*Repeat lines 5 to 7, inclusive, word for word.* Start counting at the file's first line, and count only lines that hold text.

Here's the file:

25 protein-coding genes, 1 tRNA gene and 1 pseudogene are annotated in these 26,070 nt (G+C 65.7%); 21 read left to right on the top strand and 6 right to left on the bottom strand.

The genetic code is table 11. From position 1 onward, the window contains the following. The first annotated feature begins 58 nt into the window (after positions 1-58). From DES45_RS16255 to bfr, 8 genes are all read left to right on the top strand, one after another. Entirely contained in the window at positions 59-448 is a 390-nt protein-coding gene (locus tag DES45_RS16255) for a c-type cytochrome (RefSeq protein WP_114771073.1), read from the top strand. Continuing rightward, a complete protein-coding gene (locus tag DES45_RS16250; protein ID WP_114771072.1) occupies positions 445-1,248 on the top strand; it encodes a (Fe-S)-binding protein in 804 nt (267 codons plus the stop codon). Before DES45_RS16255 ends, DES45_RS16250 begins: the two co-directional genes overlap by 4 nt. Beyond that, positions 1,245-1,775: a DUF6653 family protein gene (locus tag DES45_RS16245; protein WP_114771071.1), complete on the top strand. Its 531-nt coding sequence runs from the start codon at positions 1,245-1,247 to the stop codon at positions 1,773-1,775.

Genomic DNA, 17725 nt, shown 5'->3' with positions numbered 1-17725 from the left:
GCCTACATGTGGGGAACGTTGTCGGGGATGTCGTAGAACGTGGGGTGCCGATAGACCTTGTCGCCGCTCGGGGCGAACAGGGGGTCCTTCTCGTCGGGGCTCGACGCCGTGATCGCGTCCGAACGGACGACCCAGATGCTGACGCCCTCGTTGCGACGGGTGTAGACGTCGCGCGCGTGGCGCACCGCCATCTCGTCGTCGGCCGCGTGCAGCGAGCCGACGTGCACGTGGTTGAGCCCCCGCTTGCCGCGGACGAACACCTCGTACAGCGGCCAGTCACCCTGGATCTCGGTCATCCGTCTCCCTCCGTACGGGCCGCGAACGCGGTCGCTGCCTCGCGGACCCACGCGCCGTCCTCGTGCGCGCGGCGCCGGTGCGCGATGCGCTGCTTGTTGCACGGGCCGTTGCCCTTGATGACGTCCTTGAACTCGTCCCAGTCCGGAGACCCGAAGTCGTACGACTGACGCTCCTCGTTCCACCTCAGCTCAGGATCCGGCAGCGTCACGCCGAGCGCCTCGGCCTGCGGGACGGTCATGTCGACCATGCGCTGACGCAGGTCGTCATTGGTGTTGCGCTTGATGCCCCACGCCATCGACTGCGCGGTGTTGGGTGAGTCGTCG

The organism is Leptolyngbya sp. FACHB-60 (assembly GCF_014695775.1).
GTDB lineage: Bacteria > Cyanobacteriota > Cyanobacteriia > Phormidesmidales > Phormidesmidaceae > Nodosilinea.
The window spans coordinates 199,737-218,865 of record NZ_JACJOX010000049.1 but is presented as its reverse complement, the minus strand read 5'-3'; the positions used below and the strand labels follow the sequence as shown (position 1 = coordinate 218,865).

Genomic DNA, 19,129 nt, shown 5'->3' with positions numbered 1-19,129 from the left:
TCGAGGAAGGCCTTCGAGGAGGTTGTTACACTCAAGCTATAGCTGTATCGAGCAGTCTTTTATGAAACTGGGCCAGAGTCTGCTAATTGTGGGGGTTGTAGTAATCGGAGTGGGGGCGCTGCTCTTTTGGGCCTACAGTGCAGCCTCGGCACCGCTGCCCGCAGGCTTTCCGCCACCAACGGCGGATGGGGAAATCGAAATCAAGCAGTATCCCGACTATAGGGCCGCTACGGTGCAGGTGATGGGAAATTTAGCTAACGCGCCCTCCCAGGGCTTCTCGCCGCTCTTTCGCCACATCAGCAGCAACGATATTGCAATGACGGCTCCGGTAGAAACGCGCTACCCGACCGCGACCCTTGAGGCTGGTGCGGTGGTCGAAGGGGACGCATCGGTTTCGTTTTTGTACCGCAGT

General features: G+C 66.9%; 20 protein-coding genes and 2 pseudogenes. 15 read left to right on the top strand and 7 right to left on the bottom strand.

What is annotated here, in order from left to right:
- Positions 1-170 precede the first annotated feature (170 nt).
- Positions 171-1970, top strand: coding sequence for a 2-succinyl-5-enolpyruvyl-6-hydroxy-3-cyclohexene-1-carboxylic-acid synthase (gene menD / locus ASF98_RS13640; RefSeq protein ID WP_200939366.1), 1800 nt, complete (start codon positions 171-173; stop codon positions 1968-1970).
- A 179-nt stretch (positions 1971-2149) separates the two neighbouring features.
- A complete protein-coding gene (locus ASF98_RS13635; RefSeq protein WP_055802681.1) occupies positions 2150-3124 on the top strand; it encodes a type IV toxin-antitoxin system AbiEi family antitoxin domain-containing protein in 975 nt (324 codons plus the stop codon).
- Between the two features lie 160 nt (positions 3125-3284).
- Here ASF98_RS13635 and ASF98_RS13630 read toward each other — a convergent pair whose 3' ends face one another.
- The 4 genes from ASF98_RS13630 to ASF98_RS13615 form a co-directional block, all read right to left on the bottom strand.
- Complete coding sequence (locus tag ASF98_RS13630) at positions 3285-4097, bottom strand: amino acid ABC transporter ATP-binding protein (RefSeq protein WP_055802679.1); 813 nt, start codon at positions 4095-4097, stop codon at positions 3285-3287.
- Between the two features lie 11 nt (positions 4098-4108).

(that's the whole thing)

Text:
The organism is Leptolyngbya sp. FACHB-60 (assembly GCF_014695775.1).
GTDB lineage: Bacteria > Cyanobacteriota > Cyanobacteriia > Phormidesmidales > Phormidesmidaceae > Nodosilinea.
The window spans coordinates 199,737-218,865 of record NZ_JACJOX010000049.1 but is presented as its reverse complement, the minus strand read 5'-3'; the positions used below and the strand labels follow the sequence as shown (position 1 = coordinate 218,865).